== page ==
Pro tip: having your press spokesman comparing your organization to the Titanic is a sure-fire way to extinguish employee morale. So maybe have your appointees be aware that employees are listening.
4) Stop thinking of the State Department as a private firm. Your natural inclination is to import ideas from your experience at Exxon. As Daniel Gross notes at Slate, however, there are hard limits to doing that:
The State Department’s operations have to be staffed by American citizens — from the top regional bosses (ambassadors) to the middle managers (attaches, consular officers, program managers) to the service staff (security). Which is decidedly not how American companies do it….
Here’s an instance where the norm in corporate America simply can’t be the norm in government. You can’t hire foreign nationals to be the public face of your foreign operations, or to run them. As a matter of policy, you literally have to be a U.S. citizen to work in the foreign service. It’s possible to outsource the conduct of foreign policy to the military. But it’s impossible to outsource the business of the State Department to cheaper foreign workers. If Tillerson is seeking to save money on his payroll, the only think he can do is simply fire people and reduce staffing levels sharply across the board.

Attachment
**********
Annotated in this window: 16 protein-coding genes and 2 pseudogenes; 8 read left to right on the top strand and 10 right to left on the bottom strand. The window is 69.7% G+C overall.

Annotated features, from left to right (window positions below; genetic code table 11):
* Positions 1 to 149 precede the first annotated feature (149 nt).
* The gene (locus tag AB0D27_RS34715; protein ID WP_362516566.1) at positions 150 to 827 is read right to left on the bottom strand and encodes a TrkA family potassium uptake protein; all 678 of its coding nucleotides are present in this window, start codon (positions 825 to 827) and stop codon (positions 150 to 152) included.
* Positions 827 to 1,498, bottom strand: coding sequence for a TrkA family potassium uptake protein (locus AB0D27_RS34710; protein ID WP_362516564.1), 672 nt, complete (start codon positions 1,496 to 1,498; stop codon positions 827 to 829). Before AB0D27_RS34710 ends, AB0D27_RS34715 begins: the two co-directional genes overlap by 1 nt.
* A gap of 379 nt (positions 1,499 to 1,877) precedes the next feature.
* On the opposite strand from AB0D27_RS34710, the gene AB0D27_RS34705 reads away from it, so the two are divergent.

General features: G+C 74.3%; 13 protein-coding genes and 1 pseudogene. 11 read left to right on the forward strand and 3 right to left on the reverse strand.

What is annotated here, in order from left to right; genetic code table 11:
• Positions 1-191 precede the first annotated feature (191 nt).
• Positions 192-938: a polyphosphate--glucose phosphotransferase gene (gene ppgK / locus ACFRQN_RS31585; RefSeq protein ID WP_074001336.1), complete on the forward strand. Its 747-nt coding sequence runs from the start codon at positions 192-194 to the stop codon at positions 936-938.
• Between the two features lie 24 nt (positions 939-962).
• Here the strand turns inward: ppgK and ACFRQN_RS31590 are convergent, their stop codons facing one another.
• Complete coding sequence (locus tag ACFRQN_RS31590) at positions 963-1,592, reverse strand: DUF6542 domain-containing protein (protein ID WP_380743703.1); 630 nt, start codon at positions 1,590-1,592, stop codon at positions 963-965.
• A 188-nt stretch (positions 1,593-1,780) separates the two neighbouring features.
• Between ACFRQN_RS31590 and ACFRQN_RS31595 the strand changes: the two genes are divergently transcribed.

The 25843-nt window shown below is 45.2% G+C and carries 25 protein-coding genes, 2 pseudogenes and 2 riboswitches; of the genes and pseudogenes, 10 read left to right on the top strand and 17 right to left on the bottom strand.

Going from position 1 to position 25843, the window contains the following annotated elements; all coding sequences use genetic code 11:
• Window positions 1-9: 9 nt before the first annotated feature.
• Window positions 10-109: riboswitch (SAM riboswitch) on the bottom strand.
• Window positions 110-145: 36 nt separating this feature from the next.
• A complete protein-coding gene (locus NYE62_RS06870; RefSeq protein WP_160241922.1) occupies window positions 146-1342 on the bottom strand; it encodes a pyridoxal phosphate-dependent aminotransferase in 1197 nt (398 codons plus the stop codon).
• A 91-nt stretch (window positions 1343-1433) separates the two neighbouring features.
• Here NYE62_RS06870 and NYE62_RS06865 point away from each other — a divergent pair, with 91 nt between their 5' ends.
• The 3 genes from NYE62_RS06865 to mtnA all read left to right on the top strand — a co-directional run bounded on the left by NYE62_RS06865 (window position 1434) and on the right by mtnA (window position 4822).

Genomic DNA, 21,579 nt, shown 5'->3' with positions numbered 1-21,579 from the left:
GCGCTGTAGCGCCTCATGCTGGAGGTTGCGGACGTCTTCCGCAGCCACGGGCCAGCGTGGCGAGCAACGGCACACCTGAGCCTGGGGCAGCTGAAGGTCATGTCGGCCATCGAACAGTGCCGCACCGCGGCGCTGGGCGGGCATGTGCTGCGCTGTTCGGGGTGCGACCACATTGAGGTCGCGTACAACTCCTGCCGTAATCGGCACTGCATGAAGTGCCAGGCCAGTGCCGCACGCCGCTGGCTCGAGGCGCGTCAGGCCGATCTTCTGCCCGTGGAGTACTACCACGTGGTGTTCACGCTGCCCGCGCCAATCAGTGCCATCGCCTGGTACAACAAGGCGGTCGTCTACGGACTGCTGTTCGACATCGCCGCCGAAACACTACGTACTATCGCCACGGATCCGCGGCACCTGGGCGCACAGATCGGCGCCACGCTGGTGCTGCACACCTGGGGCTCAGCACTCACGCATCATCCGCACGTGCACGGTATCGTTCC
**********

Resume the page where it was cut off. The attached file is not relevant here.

Remember this fact when contemplating the advice from your outside consultants. They can offer good ideas, but suffer from their own biases and flaws. Finally…
One of your few political appointments to date has been director of policy planning Brian Hook. I’ve seen him in action — he’s really smart! Might I suggest having him draft a more ambitious foreign policy speech from you? Offering up a mission statement more capacious than “Make America Great Again” or “America First” or “I Love Dictators!” might help to boost morale and inspire your greatest asset at State, which is your human resources. It would have the added advantage of showing your unit that Jared Kushner isn’t in charge of everything related to foreign policy.
Good luck with today’s speech. I hope the listening tour generates useful feedback. I would much rather you get informed emails from your subordinates than the surprising number of angry emails about you that I have been receiving from state.gov accounts. Remember, however, that the best way to boost the morale and performance of your team is to give them guidelines that enable them do their jobs.And the better they can do their jobs, the easier yours will become.